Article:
Wonder Woman #60 – G. Willow Wilson, Writer; Cary Nord, Penciller; Mick Gray, Inker; Romulo Fajardo Jr., Colorist
Ray – 9/10
Corrina: The Cost of War
Ray: G. Willow Wilson’s run has followed so far in the footsteps of Azzarello and Rucka in telling a big meta-story about the Greek Gods and their ties to Diana. However, she’s telling a very different story than Azzarello’s brutal war story or Rucka’s epic fantasy. The focus on Ares, the God of War and Diana’s arch-nemesis has made this a much more political story than Wonder Woman usually deals with, and Wonder Woman #60 makes clear just how dangerous an unpredictable reborn Ares can be. He’s still trying to figure out what his new role as God of War is, and his first attempt to balance the playing fields for a “just war” only ended in more carnage. Diana’s attempt to stop him angered him, and they’re at each other’s throats again when the issue begins. That ends when she manages to stun him and he sees the horrible human toll his war is leaving on the human population. After a rescue of a child victim, he swears off intervention.
That brings its own problems, of course – he’s escalated a war, and now he’s decided to abandon it. His immediate transition to arrogant distanced God reminds me of every smug handyman or government agent who is more than happy to hand off a problem the second they can say they’re done. But Diana is far from done, and she soon finds herself enmeshed in this growing civil war which is threatening the lives of multiple people she loves. I’m less sure about Steve Trevor’s ongoing plotline, as he’s still the hostage of a group of vaguely menacing monster pilgrims. It’s an odd plot, and the reveal of the monsters’ mistress adds another major player from the Greek Pantheon to the story. Overall, this is a story that wavers from intriguing to excellent based on which plot it’s dealing with, and that’s a pretty good endorsement for the run as a whole. Wilson continues to build her own unique mythology and direction for the title.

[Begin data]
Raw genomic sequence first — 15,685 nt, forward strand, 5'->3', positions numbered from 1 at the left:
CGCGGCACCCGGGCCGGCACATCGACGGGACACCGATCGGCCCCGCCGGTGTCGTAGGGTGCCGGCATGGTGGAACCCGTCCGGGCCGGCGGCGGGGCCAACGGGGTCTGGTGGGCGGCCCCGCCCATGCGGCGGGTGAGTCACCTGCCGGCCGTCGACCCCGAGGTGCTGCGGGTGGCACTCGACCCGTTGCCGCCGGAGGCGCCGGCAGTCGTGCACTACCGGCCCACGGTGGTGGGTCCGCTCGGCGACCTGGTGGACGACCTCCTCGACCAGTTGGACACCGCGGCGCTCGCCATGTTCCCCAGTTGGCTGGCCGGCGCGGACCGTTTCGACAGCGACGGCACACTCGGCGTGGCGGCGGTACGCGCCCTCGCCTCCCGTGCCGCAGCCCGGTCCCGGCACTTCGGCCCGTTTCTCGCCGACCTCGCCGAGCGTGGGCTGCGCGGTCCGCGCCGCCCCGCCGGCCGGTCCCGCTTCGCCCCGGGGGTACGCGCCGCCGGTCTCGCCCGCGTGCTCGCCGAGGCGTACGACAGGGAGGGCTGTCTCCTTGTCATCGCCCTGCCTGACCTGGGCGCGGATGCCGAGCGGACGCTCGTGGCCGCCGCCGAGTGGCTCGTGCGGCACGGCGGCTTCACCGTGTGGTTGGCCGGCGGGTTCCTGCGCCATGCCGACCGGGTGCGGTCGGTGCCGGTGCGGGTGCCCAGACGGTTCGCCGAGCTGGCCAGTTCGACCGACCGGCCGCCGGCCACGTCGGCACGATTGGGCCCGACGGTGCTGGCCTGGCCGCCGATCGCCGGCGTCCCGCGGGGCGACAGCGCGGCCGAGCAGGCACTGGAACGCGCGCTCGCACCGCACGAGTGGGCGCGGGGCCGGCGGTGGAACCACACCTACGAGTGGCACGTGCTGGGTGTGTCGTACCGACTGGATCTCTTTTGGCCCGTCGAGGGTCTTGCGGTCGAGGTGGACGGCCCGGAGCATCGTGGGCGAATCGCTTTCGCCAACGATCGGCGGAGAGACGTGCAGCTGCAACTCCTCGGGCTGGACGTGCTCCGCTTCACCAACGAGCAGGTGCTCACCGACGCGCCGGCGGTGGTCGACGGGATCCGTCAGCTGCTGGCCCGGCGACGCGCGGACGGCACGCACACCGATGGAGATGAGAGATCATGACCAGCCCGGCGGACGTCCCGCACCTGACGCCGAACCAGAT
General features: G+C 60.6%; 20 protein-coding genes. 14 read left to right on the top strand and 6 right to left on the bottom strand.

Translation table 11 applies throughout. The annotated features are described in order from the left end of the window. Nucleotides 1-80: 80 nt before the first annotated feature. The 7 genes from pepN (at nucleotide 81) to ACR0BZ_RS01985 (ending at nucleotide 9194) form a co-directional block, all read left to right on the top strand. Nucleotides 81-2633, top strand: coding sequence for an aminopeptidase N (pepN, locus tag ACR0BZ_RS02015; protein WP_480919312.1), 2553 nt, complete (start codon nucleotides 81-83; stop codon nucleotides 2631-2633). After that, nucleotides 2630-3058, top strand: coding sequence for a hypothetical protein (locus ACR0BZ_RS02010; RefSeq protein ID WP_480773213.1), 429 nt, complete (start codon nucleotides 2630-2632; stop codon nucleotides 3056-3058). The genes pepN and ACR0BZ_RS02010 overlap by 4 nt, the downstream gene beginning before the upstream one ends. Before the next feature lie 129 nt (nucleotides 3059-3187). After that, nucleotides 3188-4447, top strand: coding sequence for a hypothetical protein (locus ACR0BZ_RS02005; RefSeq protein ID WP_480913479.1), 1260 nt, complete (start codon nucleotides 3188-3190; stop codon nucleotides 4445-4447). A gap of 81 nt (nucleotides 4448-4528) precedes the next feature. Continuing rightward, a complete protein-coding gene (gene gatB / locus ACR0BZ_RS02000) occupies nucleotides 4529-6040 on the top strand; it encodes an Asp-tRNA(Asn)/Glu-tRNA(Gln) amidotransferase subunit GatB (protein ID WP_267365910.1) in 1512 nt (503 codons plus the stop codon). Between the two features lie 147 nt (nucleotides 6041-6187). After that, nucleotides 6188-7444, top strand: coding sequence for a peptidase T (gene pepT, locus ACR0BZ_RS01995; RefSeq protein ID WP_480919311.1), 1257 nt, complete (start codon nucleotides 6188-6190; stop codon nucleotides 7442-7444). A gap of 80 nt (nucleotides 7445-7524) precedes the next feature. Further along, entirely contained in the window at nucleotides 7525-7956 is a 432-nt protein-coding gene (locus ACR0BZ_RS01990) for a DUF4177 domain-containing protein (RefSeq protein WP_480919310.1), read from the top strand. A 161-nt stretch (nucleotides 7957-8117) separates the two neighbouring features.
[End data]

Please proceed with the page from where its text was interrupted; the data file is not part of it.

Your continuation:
Corrina: Conversely to Ray, I like Steve Trevor’s plotline more than WW/Ares fighting about his responsibilities. Not that I dislike the main plot, it’s fascinating to watch Ares struggle with the consequences of his decisions. That’s something we’ve never seen him do, it was always “man must struggle because that’s who he is.” Forcing Ares to see the consequences of helping one side or of abandoning a conflict he’s started is effective. His attitude is like “fine, I shouldn’t fight, so I can’t help, so I’ll leave,” which is about the mindset of the Greek gods in the stories based down about them. The reader must make up their own mind about whether this is also a commentary on U.S. foreign policy, though my mind went there as well. (But I suspect it’s a general comment that helping people in the middle of the war is not a cut and dried proposition.)
Back to Steve. What I’m enjoying about that is the mythical beasts sense of displacement and their eagerness to find a leader that will, well, tell them what to do. I also enjoy Steve’s bemusement, as he’s been doing this long enough to accept talking mythical beasts, though certainly not to trust them.
It’s a distinctive run so far and I love the take on the gods. Let’s see what this newly reintroduced one has in mind as well.
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Disclaimer: GeekDad received this comic for review purposes.